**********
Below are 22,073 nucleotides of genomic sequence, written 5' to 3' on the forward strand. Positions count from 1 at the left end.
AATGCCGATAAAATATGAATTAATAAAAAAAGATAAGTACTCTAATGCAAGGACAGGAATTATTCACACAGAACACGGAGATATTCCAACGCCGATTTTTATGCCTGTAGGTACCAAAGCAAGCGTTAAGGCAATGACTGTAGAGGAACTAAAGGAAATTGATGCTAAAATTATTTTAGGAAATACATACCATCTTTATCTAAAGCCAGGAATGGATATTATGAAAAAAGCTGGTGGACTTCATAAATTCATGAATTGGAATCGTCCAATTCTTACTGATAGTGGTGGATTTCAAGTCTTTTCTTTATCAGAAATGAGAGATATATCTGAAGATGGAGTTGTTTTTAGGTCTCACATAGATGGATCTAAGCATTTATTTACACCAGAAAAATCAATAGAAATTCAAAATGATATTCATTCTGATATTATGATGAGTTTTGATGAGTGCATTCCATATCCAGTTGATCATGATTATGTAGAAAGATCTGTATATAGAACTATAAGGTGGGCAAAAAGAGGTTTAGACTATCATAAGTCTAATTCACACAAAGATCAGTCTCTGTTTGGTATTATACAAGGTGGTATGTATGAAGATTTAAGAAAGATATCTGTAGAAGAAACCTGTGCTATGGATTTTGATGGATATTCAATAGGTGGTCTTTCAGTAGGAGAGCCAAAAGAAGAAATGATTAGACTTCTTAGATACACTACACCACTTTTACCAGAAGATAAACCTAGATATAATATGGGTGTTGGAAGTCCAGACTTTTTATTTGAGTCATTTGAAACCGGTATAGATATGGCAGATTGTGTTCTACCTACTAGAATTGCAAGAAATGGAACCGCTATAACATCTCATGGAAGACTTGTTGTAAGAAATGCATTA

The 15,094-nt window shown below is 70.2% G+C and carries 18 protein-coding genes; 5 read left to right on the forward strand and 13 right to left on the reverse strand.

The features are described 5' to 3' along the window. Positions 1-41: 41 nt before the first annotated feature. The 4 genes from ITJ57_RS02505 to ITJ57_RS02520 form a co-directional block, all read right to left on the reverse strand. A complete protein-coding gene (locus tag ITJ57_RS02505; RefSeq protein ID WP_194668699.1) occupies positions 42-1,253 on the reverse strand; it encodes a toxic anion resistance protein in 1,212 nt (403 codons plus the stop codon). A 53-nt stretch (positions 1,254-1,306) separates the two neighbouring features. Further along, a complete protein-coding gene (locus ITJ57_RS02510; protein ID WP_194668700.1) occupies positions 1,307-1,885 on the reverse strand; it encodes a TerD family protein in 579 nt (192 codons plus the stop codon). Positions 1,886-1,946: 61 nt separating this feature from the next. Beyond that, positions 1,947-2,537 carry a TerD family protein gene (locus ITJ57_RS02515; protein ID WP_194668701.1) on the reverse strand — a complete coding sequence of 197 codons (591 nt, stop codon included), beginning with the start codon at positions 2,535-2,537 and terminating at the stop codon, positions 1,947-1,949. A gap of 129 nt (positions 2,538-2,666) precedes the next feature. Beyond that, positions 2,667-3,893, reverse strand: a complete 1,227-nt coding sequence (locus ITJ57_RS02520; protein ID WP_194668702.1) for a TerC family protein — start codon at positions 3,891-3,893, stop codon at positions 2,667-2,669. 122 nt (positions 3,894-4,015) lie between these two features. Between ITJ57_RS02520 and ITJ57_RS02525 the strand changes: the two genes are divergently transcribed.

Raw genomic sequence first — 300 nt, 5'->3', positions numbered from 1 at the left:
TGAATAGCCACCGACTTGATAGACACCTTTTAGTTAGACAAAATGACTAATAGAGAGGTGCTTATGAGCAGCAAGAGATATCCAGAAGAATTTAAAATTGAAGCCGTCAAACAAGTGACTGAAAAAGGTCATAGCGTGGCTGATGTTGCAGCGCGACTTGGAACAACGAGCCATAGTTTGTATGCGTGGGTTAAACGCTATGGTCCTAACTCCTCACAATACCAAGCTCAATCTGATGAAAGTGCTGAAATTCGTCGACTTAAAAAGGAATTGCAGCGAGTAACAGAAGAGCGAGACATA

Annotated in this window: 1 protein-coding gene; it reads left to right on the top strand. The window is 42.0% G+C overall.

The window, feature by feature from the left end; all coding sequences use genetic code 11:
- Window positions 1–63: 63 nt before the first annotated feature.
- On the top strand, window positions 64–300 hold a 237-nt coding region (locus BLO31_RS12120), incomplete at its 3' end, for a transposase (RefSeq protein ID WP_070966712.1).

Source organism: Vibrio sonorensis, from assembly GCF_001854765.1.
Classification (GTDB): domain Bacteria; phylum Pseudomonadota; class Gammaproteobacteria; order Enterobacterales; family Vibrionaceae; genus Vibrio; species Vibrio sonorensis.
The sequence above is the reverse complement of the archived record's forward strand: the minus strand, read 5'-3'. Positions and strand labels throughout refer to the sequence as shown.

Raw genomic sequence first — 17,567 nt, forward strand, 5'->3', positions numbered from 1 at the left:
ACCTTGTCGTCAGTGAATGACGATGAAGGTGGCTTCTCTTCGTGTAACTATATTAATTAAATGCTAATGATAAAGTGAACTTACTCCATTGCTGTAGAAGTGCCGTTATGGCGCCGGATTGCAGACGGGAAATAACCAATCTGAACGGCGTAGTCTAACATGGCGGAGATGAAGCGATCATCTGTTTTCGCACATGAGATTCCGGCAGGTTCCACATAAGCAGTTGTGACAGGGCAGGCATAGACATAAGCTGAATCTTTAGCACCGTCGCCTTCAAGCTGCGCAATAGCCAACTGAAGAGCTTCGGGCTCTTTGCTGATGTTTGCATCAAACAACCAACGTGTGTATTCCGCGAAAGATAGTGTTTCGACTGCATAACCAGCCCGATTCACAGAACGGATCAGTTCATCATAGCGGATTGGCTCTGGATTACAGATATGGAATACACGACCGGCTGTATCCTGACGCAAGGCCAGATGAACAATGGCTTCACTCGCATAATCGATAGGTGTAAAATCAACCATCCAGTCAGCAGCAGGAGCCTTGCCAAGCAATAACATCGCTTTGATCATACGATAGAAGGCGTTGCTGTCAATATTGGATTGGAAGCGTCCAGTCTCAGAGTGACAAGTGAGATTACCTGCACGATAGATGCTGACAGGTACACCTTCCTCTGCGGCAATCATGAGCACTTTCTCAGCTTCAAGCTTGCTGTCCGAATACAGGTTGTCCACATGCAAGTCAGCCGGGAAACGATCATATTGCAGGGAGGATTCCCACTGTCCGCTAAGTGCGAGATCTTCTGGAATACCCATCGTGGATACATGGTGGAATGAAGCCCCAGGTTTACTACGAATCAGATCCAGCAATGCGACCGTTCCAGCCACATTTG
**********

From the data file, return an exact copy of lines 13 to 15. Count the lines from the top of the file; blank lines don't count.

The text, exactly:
The sequence above is the reverse complement of the archived record's forward strand: the minus strand, read 5'-3'. Positions and strand labels throughout refer to the sequence as shown.

Raw genomic sequence first — 17,567 nt, forward strand, 5'->3', positions numbered from 1 at the left:
ACCTTGTCGTCAGTGAATGACGATGAAGGTGGCTTCTCTTCGTGTAACTATATTAATTAAATGCTAATGATAAAGTGAACTTACTCCATTGCTGTAGAAGTGCCGTTATGGCGCCGGATTGCAGACGGGAAATAACCAATCTGAACGGCGTAGTCTAACATGGCGGAGATGAAGCGATCATCTGTTTTCGCACATGAGATTCCGGCAGGTTCCACATAAGCAGTTGTGACAGGGCAGGCATAGACATAAGCTGAATCTTTAGCACCGTCGCCTTCAAGCTGCGCAATAGCCAACTGAAGAGCTTCGGGCTCTTTGCTGATGTTTGCATCAAACAACCAACGTGTGTATTCCGCGAAAGATAGTGTTTCGACTGCATAACCAGCCCGATTCACAGAACGGATCAGTTCATCATAGCGGATTGGCTCTGGATTACAGATATGGAATACACGACCGGCTGTATCCTGACGCAAGGCCAGATGAACAATGGCTTCACTCGCATAATCGATAGGTGTAAAATCAACCATCCAGTCAGCAGCAGGAGCCTTGCCAAGCAATAACATCGCTTTGATCATACGATAGAAGGCGTTGCTGTCAATATTGGATTGGAAGCGTCCAGTCTCAGAGTGACAAGTGAGATTACCTGCACGATAGATGCTGACAGGTACACCTTCCTCTGCGGCAATCATGAGCACTTTCTCAGCTTCAAGCTTGCTGTCCGAATACAGGTTGTCCACATGCAAGTCAGCCGGGAAACGATCATATTGCAGGGAGGATTCCCACTGTCCGCTAAGTGCGAGATCTTCTGGAATACCCATCGTGGATACATGGTGGAATGAAGCCCCAGGTTTACTACGAATCAGATCCAGCAATGCGACCGTTCCAGCCACATTTG